I'd rate the game above-average for solitaire play, even though each side has a 'hand' of up to 4 action chits which should normally remain hidden. When going it alone, simply play the chits face-up and make the best decisions you can for each side, keeping the chit risks in mind. With easy rules and low-unit density, the solitaire general can focus upon play and not fuss.



WHAT I'D LIKE TO SEE

Not much to relate as this is a low cost ($18) ziplock release and you pretty much get what you pay for. I would have gladly paid extra money for a larger map (with 3/4" hexes) and counters (5/8"), but I understand that they're trying to keep costs down. There is no unit manifest, which would have been a luxury here. Call me old fashioned, but I still like to have hex numbers on the map. Finally, only one scenario is given but I can't envision how the designer could have segmented this particular campaign any further, so no complaints here.

I like this clean system, and would hope for more battles (North Africa?) in the future.



CONCLUSIONS

The Road to Cheren is a low-complexity, throwback design with enough of an attraction to keep things moving right along. The map offers numerous interesting terrain features which piques strategy considerations. The game handles well solitaire, and it held my attention throughout. There are no frills, just solid traditional gameplay.

Personally I think the hobby could use more inexpensive, small footprint, readily accessible and well-developed designs such as this. While RtC didn't exactly fill me with a sense of awe, it did deliver much more than I expected.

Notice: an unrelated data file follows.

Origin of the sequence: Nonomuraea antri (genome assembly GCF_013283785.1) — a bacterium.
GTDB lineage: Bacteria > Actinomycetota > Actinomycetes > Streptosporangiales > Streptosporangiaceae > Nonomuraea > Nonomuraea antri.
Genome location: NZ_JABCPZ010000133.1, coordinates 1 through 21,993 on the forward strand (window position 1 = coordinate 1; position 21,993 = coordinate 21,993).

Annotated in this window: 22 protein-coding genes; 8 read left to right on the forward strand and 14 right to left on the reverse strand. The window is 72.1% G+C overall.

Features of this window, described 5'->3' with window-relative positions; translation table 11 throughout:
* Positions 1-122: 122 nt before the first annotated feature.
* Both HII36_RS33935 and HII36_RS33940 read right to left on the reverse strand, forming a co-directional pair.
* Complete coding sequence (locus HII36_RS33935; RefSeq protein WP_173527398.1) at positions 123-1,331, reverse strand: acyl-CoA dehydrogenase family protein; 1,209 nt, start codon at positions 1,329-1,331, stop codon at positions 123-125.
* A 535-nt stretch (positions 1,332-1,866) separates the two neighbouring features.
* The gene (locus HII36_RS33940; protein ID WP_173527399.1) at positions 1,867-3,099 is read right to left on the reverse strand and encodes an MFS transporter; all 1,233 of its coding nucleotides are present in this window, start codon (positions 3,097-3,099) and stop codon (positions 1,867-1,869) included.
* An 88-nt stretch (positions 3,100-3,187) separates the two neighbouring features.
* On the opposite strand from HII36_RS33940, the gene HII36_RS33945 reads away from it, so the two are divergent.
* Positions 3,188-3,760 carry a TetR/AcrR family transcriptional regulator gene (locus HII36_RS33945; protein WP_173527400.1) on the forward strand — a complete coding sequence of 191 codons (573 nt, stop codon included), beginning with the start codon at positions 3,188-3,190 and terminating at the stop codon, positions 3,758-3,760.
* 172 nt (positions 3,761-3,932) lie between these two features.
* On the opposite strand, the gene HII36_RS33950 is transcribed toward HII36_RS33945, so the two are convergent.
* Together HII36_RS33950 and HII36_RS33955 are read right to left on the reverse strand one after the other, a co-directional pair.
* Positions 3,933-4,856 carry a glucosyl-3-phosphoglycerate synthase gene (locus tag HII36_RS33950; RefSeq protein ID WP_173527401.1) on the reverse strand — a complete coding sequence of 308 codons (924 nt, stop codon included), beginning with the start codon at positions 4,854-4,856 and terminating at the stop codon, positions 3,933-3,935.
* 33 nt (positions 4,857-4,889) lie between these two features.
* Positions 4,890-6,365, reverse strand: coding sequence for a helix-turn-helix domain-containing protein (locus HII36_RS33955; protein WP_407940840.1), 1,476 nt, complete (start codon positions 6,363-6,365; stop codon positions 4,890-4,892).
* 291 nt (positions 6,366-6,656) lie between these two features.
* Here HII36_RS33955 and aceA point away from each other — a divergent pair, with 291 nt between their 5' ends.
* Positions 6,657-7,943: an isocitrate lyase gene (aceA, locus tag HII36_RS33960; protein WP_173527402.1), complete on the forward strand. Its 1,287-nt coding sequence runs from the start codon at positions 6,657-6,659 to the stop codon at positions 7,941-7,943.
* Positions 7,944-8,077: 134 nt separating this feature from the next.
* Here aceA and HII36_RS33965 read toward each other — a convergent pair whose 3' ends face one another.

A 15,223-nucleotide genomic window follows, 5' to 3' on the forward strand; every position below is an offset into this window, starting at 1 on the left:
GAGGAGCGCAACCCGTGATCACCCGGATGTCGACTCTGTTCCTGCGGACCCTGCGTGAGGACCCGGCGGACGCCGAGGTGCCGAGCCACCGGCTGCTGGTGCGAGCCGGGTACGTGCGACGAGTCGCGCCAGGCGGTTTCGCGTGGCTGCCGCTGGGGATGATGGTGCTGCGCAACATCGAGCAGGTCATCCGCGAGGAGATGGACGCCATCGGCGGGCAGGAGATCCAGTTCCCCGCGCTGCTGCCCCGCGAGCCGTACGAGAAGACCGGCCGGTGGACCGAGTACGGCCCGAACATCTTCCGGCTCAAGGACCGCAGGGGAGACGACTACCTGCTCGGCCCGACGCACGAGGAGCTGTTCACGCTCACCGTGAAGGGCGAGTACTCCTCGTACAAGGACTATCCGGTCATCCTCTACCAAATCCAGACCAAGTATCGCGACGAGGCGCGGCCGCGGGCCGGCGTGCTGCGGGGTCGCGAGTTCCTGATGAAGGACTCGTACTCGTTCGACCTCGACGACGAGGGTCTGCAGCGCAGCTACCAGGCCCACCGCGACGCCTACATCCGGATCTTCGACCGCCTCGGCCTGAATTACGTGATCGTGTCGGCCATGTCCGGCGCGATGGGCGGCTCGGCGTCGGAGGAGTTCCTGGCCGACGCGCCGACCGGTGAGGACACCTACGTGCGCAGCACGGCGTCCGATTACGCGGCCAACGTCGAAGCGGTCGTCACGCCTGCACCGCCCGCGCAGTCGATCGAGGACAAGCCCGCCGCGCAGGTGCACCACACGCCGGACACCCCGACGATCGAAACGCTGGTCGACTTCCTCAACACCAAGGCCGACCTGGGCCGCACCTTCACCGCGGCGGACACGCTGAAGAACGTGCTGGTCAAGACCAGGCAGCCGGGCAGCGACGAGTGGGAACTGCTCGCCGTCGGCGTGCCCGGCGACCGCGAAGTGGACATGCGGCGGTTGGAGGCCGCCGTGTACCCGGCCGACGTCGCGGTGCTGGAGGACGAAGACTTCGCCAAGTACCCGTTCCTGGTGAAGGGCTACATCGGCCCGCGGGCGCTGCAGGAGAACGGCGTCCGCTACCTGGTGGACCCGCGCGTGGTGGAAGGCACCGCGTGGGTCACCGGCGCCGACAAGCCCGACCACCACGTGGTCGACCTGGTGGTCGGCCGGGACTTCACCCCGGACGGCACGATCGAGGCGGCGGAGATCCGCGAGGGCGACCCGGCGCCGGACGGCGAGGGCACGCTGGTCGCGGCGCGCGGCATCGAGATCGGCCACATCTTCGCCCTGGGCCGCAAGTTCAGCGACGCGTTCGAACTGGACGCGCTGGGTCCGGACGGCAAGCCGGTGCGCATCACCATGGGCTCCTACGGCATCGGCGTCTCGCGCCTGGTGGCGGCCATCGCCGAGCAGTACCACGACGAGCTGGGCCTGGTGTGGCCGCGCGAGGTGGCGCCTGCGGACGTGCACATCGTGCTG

In sum, The Road to Cheren is an addition that I'm glad to have made to my hobby experience and to my collection. This compact release doesn't aim too high, but that's OK because it does hit its intended mark - this is a fun little game.
53 
 Thumb up
2.30
 tip
 Hide
  • [+] Dice rolls
Jim Ransom
United States
Jacksonville
Florida
flag msg tools
badge
This is the only look at me you will get. The first hint the bad guy gets that I am nearby will be the sound of the torpedo coming out of his baffles with high up-doppler.
Avatar
mbmbmbmbmb
Steve Carey wrote:
...this is a fun little game.


That's all I need to know!

Thanks for the quicklook, Steve. I picked up this game because the relatively obscure campaign intrigued me. Looking forward to getting it on the table!
8 
 Thumb up
 tip
 Hide
  • [+] Dice rolls
Jim P.
United States
Champaign
Illinois
flag msg tools
badge
"Wir Gehen Nach Kansas!"
Avatar
mbmbmbmbmb
Very nice write-up, Steve. Much obliged. I look forward to getting my copy. I collect a lot of games of this magnitude - they are fast to get to a table when the mood strikes.

Does unit activation work via the 'action' chits you mentioned, as in chit-pull? Or is it 'general's choice' activation each turn?

Oh, and where did the cemetary photo come from? Is this from the rulebook? How is it related to Cheren? Ignoto is 'unknown' in Italian, so I guess these are unknown combatants from the battle?
3 
 Thumb up
 tip
 Hide
  • [+] Dice rolls
Steve Carey
United States
West Coast